Love what you do

I had the most wonderful privilege of going on a supremely relaxing holiday with my Mum and daughter. There was glorious food, incredible surroundings and impeccable service. But this is not my focus, it was the contrast of coming home and visiting the supermarket that struck a chord.

I had completed my post holiday essentials shop in my local supermarket, cereal, milk, chocolate spread and some apples (these are key items in my existence) and went to the self-scan machine. I always inwardly berate myself whenever I use these machines, as more often than not there is a problem. My items don’t scan, discounts don’t come off, the weight of the items is deeply problematic, and sweet Moses you need to get your produce into the bag fast before the machine questions your commitment to bagging said item. However today I had a new problem, I had remembered to bring my reusable shopping bags and they were too heavy. The machine advised that my heavy bags necessitated the assistance of a member of staff. I called over said man of green, to which he barked at me that I could ‘Just click the ‘add bag’ button’ before he stalked off to contend with a product weight issue (I assume, based on the most likely contender). My lasting feelings about this encounter was this man really did not like his job.

Having just experienced the glorious highs epic customer service compared to this equally epic low several thoughts occurred to me.

  1. If you don’t enjoy something, find something else.
  2. The people in my local farm shop are always chirpy.
  3. The self-scanning machines are taking jobs. And customer sanity.
  4. Maybe supermarkets breed unhappy people.
  5. Maintaining happiness and motivation must be really hard for big organisations.
  6. People who represent a company are in the precarious position of being human.
  7. If people’s only motivation to work is money, can that ever be enough?

When I have been in jobs that I haven’t enjoyed, I have rarely stayed long. A job that doesn’t sustain you in some way is not something that should be a long term commitment. My most favourite jobs (other than what I do now) were highly physical jobs. They came with the perk of diabolical pay, but I came home covered in mud and physically tired and that felt good. And working in an office, looking after a filing system. This was good money for a job where my primary focus was to track down missing files. I have never particularly linked how much I am paid for a job to my happiness. If I enjoy something, then to a large degree, the money feels immaterial. This is likely because for a long time I wasn’t happy, so if something provides happy, it is precisely where I want to be!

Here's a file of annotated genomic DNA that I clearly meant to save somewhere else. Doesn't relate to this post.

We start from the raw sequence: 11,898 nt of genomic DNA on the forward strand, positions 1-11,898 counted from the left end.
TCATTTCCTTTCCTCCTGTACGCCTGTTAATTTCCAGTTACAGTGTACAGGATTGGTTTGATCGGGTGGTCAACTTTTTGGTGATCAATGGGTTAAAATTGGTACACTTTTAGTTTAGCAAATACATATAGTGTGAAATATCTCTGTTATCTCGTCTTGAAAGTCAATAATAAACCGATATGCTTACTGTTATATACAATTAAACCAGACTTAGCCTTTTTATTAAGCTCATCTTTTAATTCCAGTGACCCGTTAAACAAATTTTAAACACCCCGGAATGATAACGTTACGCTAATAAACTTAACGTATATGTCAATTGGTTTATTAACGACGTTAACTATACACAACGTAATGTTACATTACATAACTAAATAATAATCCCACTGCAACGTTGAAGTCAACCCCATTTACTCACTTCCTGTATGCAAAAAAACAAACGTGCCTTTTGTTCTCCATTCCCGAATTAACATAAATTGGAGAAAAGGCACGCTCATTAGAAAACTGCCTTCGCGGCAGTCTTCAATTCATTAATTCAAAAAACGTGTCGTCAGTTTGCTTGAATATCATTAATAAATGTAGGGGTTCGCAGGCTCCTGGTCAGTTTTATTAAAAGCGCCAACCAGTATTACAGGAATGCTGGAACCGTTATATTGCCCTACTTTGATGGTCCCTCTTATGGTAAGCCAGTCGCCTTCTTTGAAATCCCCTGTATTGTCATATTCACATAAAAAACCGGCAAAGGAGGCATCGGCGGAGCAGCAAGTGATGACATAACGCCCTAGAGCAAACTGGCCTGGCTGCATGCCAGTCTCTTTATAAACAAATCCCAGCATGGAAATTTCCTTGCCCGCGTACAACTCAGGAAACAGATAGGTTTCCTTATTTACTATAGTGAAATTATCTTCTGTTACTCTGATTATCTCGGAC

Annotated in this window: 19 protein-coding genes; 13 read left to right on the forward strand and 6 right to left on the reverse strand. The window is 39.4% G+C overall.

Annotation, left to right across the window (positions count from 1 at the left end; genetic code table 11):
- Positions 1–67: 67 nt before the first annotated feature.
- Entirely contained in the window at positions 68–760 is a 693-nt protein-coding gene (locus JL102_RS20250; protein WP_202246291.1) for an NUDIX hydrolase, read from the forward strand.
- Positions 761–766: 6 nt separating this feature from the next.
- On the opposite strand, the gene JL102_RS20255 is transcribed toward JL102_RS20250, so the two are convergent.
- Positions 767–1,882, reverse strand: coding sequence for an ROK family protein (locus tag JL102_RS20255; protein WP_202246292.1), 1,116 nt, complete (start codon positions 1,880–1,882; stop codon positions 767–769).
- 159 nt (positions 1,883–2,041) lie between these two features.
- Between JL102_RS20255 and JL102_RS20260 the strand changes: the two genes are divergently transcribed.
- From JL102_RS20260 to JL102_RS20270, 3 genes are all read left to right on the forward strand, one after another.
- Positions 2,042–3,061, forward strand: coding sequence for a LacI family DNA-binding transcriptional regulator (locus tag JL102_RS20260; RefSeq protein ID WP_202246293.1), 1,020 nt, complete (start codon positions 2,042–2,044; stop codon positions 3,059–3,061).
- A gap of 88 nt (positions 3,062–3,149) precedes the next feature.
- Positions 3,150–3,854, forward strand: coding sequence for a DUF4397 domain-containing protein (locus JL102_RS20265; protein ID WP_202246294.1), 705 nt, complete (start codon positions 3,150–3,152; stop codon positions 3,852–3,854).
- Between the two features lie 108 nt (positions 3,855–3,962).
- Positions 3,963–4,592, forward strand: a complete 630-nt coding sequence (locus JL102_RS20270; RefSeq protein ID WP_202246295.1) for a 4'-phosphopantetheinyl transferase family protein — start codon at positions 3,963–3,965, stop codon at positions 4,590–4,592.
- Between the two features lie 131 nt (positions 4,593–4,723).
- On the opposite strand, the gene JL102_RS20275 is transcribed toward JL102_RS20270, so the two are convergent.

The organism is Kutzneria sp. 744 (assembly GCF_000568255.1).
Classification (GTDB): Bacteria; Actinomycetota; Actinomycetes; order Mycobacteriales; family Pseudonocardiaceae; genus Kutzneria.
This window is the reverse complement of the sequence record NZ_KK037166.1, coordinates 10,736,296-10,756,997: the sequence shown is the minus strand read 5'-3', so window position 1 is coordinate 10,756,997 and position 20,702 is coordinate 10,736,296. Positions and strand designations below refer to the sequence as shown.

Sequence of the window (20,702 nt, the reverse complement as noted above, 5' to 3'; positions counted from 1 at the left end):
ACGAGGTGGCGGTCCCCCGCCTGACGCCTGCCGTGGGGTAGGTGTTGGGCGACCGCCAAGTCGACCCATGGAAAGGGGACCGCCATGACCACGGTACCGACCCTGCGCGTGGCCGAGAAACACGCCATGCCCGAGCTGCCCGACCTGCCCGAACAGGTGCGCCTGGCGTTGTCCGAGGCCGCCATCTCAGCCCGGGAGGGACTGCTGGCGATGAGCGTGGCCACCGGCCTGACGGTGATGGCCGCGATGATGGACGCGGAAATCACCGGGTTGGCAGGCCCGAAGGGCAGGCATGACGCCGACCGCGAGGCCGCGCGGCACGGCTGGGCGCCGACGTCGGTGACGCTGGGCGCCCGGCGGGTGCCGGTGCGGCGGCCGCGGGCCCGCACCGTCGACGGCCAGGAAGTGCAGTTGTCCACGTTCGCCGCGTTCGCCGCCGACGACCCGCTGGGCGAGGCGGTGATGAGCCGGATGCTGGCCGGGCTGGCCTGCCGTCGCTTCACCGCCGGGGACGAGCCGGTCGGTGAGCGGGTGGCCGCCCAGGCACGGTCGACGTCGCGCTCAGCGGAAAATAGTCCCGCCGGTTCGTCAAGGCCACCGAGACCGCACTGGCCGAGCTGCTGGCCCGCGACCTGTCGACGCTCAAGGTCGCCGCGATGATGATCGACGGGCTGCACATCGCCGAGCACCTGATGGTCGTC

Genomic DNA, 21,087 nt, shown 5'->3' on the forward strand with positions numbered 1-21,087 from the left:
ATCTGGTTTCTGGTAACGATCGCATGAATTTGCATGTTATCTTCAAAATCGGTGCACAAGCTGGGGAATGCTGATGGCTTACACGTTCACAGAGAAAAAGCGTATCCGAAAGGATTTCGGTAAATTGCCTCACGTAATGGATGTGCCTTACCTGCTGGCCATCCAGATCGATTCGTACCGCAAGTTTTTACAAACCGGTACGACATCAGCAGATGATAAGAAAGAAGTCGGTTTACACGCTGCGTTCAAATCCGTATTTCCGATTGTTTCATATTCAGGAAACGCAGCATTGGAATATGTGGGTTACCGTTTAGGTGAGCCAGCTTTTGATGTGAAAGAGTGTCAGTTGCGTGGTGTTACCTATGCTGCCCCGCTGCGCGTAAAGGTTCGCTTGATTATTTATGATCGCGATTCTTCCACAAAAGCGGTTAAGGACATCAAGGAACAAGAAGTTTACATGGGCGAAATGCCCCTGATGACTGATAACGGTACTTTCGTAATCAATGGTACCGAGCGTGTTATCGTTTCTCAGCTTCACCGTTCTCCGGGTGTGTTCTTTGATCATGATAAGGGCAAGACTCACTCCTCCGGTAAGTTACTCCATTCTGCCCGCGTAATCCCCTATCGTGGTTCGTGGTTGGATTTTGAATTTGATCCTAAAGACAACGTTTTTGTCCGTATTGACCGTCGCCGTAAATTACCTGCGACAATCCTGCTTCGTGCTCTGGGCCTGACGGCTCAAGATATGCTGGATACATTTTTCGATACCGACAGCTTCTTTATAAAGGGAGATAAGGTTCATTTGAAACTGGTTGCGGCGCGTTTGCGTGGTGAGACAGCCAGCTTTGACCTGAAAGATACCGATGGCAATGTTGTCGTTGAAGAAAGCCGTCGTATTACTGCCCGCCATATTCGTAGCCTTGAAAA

And then there’s the subject of worth. Maybe my lack of connection to finances is down to ascribing a monetary value to my time, to me. It feels uncomfortable at some level having to decide my worth. That I have worth. But it is curiously empowering when I do. Recently for a job that I have been doing for around three years, the company suddenly decided that they only wanted to pay half of what I had been charging. I said no. I didn’t get excited or cry (shock or anger generally provokes tears.. then people think I am sad, and feel sorry for me. I am not sad, I am a ball of magmas rage, in liquid format!), I simply explained my worth. If someone wants my time, wants the skills and experience that I have, then that comes at a price. Knowing what I will and won’t accept in employment feels like a huge thing for my self-esteem. I have inherent worth and getting paid well to do something I love is a muchly beautiful thing.

Map Point. What is my inherent worth?




My daughter makes me things and this has a massive sentimentality. This means I now have scrapbooks of pictures that she has drawn for me. I think the current total is four. They are A3. Possibly my favourite was a note she left for me after she had a minor strop ‘To Mum, I am sorry, I am hungry.xx’

‘I am hungry’, ‘hangry’ (angry and hungry) and ‘hongry’ (angry, hungry and too hot) are all definite variables that exist in my house. I am also a redhead, thus burn easily. But feeling hungry I think for me trumps feeling hot. If I feel at a body temperature of reasonableness then life is good, but if I have a full belly of food, I feel awesome. And this is important.

Food is incredible. It is too easy to get into a rut, but since I last had a moment of rut, a friend lent me a simple cookery book and have now upped my salad offerings from good to mighty! I am also attempting to eat down all the existing food in the house in new and exciting variables (tonight whilst cooking pasta, I felt a little reckless so through in a hand of frozen sweetcorn, go me!).

I find shopping for food either completely dull (having a list can be particularly arduous) or amazing. It is mostly amazing if I go shopping slightly hungry because I arrive home with a much better selection of food. These food types may not necessarily go together, but I can then be somewhat more adventurous with my cooking. And there is generally at least one thing that I will buy and then look at in the cupboard for several months before it goes out of date. Some of my food selections have been somewhat unpredictable. Shopping whilst hungry and tired is not a good combination. I know where my limits are!

Map Point. How can I start to look differently at the more challenging things?